THE public has been asked to play its part in recovering Medieval art works — described as 'unique and priceless as a Turner or Rembrandt' — which have been stolen from a South Devon church.
Police have launched an investigation after two 15th century hand-painted oak panels were prized out of their fittings from the historic Holy Trinity Church in Torbryan, near Ipplepen. A third panel was damaged during the theft.
The panels, which represent St Victor of Marseilles and Saint Margaret of Antioch, are part of a series of 40 depicting God, Mary, the Apostles and other saints, and were set in a colourful rood screen dividing two sections of the church.
Arts historian Dr Neil Rushton, of the Churches Conservation Trust which looks after the 15th century church, said the panels may have been stolen to order because of their rarity.
He said: "Paintings of God, Mary and the Apostles are two to a penny in English churches which is why it is possible these thieves targeted lesser saints as they are much rarer.
"This is the best example of this type of late medieval art in the country. They are as unique and priceless as a Turner or a Rembrandt.
"These panels are irreplaceable. They are intrinsic and indigenous to this church. This theft devalues the whole church."
PC Gareth Beynon, who is investigating the theft, said antiques dealers, auctions houses and museums had all been alerted.
He said: "The community is key to it. We will carry out house to house calls to see if local residents have seen something. It is such a small community.
"If the thieves try to sell the panels, hopefully, they will be recovered. The worst thing would be for these panels to be dumped in a hedge."
Crispin Truman, chief executive of the Churches Conservation Trust, said: "I was shocked to learn of the theft of these panels and the damage done to this significant art work. Holy Trinity is a beautiful public building much admired around the country and beyond. This crime will deprive all visitors and researchers of an important part of Devon's heritage and is essentially a theft of public property. We hope that by publicising the loss we might be able to recover the panels."
The 45cm by 15cm panels are believed to have been pushed out of their rood screen settings. A third panel of an unknown female saint was bashed through and left damaged in situ.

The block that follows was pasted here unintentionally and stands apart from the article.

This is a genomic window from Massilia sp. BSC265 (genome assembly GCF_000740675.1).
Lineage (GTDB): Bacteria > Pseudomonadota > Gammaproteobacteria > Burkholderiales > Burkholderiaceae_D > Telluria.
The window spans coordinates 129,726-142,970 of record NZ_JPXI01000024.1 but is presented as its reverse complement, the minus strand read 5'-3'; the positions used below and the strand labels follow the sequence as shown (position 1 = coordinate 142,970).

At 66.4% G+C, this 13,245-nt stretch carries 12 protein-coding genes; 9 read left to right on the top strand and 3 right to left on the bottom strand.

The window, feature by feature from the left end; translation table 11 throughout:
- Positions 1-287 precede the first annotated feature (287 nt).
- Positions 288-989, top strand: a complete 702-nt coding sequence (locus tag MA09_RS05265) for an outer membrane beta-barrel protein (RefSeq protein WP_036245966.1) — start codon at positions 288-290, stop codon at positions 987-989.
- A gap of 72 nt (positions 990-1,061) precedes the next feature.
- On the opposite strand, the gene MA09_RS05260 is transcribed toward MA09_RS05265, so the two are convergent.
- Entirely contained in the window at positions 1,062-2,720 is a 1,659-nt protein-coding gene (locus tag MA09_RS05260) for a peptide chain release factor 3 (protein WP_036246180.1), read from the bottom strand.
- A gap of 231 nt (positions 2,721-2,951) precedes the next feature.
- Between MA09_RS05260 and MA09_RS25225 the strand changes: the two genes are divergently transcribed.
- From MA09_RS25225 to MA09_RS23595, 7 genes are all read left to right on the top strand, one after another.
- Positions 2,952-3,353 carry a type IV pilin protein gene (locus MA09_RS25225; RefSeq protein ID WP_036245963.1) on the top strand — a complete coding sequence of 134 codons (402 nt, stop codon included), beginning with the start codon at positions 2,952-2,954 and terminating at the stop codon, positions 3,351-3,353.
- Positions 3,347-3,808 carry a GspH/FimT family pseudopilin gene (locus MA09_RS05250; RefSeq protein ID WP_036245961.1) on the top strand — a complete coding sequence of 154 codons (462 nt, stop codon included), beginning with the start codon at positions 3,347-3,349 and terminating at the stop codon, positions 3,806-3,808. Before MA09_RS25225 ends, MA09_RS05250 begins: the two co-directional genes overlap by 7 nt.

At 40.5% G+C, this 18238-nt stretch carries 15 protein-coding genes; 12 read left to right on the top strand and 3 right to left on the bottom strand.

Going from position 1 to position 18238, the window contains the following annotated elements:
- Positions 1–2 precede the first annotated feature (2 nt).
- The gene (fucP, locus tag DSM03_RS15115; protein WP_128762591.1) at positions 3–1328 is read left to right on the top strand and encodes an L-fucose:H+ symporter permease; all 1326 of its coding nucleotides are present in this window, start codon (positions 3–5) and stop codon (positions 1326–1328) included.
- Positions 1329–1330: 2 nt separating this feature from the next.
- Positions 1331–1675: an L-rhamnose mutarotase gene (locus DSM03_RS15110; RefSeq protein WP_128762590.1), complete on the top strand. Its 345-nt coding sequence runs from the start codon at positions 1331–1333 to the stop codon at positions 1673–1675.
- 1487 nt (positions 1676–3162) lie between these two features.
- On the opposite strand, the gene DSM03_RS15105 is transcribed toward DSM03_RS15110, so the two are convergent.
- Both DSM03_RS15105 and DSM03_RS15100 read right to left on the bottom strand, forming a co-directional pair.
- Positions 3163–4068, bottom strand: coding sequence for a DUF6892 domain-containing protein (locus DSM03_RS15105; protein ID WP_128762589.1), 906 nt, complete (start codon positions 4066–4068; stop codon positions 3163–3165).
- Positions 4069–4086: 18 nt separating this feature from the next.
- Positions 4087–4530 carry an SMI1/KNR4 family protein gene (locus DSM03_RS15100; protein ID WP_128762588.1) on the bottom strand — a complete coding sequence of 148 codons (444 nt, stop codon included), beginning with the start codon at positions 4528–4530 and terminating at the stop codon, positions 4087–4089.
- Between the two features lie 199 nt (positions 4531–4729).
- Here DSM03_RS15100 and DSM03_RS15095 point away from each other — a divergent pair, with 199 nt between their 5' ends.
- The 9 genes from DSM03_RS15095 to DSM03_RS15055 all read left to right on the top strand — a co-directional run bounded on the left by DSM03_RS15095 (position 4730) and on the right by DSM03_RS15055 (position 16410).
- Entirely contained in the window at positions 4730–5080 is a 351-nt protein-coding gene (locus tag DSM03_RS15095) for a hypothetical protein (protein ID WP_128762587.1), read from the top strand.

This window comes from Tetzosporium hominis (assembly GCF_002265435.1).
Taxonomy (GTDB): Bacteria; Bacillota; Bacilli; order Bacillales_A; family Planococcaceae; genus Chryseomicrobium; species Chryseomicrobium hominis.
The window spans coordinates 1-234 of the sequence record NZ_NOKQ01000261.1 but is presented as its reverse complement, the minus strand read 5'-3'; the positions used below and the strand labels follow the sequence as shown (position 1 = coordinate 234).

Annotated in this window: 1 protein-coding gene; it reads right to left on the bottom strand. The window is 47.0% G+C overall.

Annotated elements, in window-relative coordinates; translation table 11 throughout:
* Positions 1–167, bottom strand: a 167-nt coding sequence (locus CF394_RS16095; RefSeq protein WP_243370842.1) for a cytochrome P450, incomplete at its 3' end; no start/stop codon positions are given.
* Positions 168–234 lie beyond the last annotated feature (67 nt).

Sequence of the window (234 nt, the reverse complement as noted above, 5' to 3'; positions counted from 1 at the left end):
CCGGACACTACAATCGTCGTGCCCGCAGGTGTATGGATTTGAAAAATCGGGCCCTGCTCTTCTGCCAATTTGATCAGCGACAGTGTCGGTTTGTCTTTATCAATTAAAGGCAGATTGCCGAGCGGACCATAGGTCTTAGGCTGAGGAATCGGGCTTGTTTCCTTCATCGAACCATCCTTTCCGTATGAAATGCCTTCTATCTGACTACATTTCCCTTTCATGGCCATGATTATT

Dr Rushton said: "These panels were of cathedral quality. They have been painted by a specially commissioned artist who would have been a top artist of his day."
It is the not the first time the Torbryan church has been targeted by thieves.
Four panels were stolen before the church was taken over by the Churches Conservation Trust in 1997 and three others were ripped out of their fittings in 2003. They were never recovered.
The latest theft has been publicised on the international Art Loss website so antiques dealers, collectors, museums and auction houses around the world are aware.
The theft is understood to have happened in the two weeks before August 9 when the church was open to the public.
Holy Trinity is a consecrated church and still holds some services but is mainly a tourist and historical attraction.
Pc Beynon said: "I've never personally dealt with the theft of antiquity like this. In a sense it is helpful that the panels are so unique because they will be recognisable.
"I reckon it may have been stolen to order. It is a shame because we can now see the history of this church disappearing before our eyes."
He added: "Our best chance to recover the panels is to advertise the loss to the arts world so antiques dealers and auction houses can flag them up should they come on the market.
"But my fear is that they have been stolen to order and could be in the hands of private collector either on their wall or in a box somewhere for them to covet. That would be the most tragic thing as they would then be lost to the world."
A spokeswoman for the CCT said: "The panels could end as easily end up in the hands of a private collector as in a car boot sale."